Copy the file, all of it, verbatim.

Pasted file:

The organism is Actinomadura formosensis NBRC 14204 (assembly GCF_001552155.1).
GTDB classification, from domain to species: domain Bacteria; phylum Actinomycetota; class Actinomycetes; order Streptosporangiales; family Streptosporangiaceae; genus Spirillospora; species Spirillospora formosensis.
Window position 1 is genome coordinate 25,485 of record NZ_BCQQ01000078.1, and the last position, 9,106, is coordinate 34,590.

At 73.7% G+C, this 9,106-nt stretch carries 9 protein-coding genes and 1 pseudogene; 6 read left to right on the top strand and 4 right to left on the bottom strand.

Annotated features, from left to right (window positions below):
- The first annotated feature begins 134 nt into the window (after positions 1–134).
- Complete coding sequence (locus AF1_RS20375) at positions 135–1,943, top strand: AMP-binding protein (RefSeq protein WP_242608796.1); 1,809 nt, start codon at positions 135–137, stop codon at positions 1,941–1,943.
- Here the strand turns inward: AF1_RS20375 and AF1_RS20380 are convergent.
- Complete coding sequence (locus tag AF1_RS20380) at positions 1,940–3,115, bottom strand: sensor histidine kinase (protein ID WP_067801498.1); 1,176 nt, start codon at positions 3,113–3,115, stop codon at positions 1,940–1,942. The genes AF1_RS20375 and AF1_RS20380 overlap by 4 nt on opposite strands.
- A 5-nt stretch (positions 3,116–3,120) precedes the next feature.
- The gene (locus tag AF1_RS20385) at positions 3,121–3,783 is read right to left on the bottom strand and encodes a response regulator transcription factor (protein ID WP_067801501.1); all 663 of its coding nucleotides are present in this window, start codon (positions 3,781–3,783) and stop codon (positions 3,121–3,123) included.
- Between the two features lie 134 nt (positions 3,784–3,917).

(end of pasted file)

The organism is Actinomadura formosensis NBRC 14204 (assembly GCF_001552155.1).
GTDB classification, from domain to species: domain Bacteria; phylum Actinomycetota; class Actinomycetes; order Streptosporangiales; family Streptosporangiaceae; genus Spirillospora; species Spirillospora formosensis.
Window position 1 is genome coordinate 25,485 of record NZ_BCQQ01000078.1, and the last position, 9,106, is coordinate 34,590.

At 73.7% G+C, this 9,106-nt stretch carries 9 protein-coding genes and 1 pseudogene; 6 read left to right on the top strand and 4 right to left on the bottom strand.

Annotated features, from left to right (window positions below):
- The first annotated feature begins 134 nt into the window (after positions 1–134).
- Complete coding sequence (locus AF1_RS20375) at positions 135–1,943, top strand: AMP-binding protein (RefSeq protein WP_242608796.1); 1,809 nt, start codon at positions 135–137, stop codon at positions 1,941–1,943.
- Here the strand turns inward: AF1_RS20375 and AF1_RS20380 are convergent.
- Complete coding sequence (locus tag AF1_RS20380) at positions 1,940–3,115, bottom strand: sensor histidine kinase (protein ID WP_067801498.1); 1,176 nt, start codon at positions 3,113–3,115, stop codon at positions 1,940–1,942. The genes AF1_RS20375 and AF1_RS20380 overlap by 4 nt on opposite strands.
- A 5-nt stretch (positions 3,116–3,120) precedes the next feature.
- The gene (locus tag AF1_RS20385) at positions 3,121–3,783 is read right to left on the bottom strand and encodes a response regulator transcription factor (protein ID WP_067801501.1); all 663 of its coding nucleotides are present in this window, start codon (positions 3,781–3,783) and stop codon (positions 3,121–3,123) included.
- Between the two features lie 134 nt (positions 3,784–3,917).